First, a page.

FREEPORT — On Tuesday at noon — not a minute earlier or later — famed fashion designer Ralph Lauren will walk through his Madison Avenue showroom to examine a trio of canoes.

Why should we care about such a high falutin’ thing?

The canoes, brightly colored instead of drab green, are being built by a former Auburn man and his tiny crew in Freeport. For more than a week now, the crew has been working at a mad pace, laboring to bring their products from the lakes and ponds of Maine to the grand stage in New York City.

“It’s fast paced,” said Marc Bourgoin, an Edward Little High School graduate and co-owner of Lincoln Canoes. “It’s exciting. We’re working hard to get it done.”

How hard? By Friday night, the crew was preparing to work most of the weekend to build a pair of customized canoes for the Ralph Lauren people. Those boats will join a third Lincoln canoe that already made its way to New York earlier in the week.

The drama began one early evening last week when Bourgoin got a text message from a Lauren representative.

“They wanted a white canoe,” Bourgoin said. “It’s an uncommon color. I told him, I don’t have one but I could build one for you.”

The Lauren people agreed but with one catch. They wanted it the following Monday, just a matter of days from when the order was placed.

“I said, well that’s a tall order, but let me see if I can get it done,” Bourgoin said.

He contacted his production crew. They talked it over and, what do you know? Everyone was more than happy to take on the feverish pace of the deadline.

“We really wanted to make this work,” Bourgoin said. “It’s a good opportunity for us. I’ve got a really good crew of guys here. They were willing to drop everything and make it happen.”

They did make it happen, as it turns out. The white canoe was shipped to New York and that was that.

Only that wasn’t that.

“Needless to say,” Bourgoin said. “They were really happy with it.”

So happy that the Lauren representative wanted to order another pair of canoes for the store.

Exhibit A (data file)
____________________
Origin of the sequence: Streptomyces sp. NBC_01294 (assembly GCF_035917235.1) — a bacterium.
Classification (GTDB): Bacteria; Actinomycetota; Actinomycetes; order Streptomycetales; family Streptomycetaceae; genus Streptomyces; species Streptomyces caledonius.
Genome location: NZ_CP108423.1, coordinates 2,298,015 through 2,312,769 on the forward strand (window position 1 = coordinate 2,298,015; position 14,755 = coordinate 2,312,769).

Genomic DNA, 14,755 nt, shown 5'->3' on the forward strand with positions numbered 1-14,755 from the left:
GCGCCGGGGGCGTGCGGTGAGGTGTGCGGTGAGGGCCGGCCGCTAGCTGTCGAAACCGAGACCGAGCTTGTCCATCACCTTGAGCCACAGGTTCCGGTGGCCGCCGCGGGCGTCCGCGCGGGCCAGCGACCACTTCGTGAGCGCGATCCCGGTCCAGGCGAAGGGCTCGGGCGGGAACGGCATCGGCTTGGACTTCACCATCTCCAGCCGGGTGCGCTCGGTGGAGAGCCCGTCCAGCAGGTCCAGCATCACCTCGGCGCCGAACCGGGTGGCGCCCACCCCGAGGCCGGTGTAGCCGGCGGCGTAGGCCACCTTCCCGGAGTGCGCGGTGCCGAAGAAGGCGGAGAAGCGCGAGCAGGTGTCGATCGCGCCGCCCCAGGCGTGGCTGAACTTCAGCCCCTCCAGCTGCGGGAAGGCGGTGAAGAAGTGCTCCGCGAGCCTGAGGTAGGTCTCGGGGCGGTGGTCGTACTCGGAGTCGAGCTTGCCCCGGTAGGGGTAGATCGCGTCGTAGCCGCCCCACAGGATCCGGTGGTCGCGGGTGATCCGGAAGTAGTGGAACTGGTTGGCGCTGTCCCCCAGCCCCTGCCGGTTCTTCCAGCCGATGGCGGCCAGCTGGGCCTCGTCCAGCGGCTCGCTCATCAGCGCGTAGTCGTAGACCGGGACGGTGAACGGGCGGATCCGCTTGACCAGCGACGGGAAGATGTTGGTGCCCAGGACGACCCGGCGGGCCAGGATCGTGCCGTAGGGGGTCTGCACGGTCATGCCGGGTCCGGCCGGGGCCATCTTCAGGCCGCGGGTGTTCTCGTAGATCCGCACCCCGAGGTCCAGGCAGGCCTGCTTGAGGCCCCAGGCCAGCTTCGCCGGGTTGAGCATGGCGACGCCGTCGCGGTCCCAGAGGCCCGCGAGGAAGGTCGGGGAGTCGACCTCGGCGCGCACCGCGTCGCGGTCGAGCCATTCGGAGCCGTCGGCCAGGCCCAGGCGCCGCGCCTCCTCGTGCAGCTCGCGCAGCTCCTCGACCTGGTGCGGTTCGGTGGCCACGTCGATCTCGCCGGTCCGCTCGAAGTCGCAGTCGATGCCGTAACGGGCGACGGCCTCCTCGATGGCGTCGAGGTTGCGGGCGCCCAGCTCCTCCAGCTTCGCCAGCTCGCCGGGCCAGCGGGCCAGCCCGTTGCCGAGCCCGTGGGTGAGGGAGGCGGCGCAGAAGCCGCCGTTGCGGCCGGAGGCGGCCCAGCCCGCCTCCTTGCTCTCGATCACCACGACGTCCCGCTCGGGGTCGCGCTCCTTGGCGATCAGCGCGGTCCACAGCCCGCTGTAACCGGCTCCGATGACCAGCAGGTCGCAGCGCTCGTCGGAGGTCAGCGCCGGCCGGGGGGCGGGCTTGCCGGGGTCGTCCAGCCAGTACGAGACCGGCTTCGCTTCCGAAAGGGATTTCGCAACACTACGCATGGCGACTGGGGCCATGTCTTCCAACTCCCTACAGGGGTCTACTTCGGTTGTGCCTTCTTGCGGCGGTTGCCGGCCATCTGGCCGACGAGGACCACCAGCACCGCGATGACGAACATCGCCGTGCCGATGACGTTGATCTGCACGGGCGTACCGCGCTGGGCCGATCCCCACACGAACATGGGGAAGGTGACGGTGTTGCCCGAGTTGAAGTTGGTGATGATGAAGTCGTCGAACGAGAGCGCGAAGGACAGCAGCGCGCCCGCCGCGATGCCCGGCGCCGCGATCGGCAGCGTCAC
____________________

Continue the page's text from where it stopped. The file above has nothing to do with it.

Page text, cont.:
“He said, I need a yellow one and a blue one,” Bourgoin said.

Uncommon canoe colors, both. Bourgoin agreed to the work and suggested that the canoes could be completed by July 3. It seemed like a reasonable offer.

“The guy said, ‘no, Marc. I need them Monday,” Bourgoin said. “Ralph walks through the store at noon Tuesday.”

Ralph being the 74-year-old fashion giant whose revenues are measured in billions of dollars rather than mere millions.

“We’ll make it happen,” Bourgoin said around suppertime on Friday. “We’ll get it done.”

On Saturday, he planned to build the boats with his crew at his Freeport shop. On Sunday, the boats will sit in the shop to await their grand launch. On Monday?

“I’ll load them onto a trailer,” Bourgoin said, “and drive them down myself.”

He’ll deliver the canoes early Tuesday, in time for the store managers to prepare them for the keen eye of Ralph Lauren. Bourgoin should be around to see it.

“There’s pride and honor,” he said, “in knowing that these boats were hand-crafted in Maine.”

Bourgoin, 46, bought Lincoln Canoe with his brother, Ron, in 2009. The company itself has been around for more than 50 years. It’s the second-oldest canoe and kayak company in the nation.

After agreeing on terms with the Ralph Lauren people, Bourgoin said he thought about how many such stores exist around the country. The benefits of the deal could not be overlooked, but for Bourgoin and his crew, the ability to work so quickly and efficiently was a source of great accomplishment.

He told the Lauren representative as much.

“I said, it’s an honor for us,” Bourgoin recalled. “And he said, ‘No, Marc. We’re honored.'”

Bourgoin mused over that for a moment or two, but then he had to go. There were canoes to be built and the clock was ticking.

Seriously, my friend. You don’t want to keep Mr. Lauren waiting.


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